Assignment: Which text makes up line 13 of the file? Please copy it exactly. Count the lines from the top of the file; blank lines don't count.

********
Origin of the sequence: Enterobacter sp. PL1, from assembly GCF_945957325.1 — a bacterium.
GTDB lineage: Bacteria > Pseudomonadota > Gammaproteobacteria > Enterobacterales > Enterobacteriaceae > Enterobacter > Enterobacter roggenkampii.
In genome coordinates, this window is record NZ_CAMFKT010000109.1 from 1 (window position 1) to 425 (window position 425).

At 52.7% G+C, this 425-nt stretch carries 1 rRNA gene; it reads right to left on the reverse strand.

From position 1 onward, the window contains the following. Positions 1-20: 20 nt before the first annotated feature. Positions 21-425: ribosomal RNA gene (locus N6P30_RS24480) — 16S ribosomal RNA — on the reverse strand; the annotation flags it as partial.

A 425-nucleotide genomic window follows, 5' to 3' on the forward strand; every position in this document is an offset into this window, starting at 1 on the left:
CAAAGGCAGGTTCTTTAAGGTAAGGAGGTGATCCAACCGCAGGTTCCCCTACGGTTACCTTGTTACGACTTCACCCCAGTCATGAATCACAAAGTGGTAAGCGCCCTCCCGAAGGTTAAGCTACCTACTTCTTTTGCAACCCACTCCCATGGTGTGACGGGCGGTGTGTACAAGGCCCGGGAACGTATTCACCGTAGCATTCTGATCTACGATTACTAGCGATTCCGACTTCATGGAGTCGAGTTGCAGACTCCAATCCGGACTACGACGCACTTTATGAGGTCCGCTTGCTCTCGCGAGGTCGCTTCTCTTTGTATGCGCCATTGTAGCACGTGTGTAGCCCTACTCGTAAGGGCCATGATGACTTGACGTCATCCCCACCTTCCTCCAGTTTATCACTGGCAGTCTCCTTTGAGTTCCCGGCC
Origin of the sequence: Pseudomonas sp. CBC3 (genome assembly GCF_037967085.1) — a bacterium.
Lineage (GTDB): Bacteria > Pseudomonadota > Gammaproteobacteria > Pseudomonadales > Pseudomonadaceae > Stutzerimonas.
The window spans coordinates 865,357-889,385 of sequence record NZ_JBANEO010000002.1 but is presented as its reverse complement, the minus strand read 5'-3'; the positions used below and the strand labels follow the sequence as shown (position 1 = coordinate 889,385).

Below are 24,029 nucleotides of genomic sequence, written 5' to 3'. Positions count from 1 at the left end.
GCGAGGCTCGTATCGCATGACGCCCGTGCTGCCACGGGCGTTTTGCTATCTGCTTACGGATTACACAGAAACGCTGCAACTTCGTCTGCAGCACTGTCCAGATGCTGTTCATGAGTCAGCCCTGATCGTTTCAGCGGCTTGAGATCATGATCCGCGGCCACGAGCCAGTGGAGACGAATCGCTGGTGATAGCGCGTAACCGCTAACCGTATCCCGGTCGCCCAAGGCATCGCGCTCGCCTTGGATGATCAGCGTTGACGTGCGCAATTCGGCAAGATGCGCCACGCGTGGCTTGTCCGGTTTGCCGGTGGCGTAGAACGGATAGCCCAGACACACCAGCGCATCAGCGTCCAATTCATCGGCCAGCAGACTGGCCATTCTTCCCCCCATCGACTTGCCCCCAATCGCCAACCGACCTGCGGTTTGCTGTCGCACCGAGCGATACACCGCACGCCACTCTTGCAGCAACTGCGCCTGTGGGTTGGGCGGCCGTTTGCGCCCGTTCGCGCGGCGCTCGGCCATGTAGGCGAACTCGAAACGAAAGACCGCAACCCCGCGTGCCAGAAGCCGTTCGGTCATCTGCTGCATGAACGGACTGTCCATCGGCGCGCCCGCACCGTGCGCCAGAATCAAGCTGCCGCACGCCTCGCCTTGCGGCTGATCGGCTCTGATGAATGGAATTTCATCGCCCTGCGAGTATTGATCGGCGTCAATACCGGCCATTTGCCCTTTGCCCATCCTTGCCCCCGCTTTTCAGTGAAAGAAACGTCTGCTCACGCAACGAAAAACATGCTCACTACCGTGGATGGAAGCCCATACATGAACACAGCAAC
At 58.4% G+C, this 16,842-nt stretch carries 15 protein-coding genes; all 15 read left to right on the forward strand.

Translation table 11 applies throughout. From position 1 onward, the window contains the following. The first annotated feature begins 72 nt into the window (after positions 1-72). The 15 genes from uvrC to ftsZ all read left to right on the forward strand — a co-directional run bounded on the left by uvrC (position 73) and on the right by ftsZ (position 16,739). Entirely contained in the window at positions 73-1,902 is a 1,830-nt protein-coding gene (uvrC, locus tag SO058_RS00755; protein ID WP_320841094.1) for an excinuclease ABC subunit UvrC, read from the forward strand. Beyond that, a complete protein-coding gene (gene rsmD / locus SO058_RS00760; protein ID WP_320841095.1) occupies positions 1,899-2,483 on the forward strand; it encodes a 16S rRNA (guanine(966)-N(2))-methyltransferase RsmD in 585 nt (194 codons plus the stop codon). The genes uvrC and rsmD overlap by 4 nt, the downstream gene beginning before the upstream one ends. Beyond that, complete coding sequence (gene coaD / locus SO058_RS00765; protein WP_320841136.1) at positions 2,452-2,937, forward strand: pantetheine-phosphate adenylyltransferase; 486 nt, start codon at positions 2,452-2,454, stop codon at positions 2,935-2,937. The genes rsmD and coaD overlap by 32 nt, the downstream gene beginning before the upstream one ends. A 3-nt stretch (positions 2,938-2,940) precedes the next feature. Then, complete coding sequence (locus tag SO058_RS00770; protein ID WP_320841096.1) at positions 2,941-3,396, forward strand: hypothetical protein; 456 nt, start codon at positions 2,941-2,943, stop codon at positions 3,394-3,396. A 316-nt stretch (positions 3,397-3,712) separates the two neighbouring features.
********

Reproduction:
At 58.4% G+C, this 16,842-nt stretch carries 15 protein-coding genes; all 15 read left to right on the forward strand.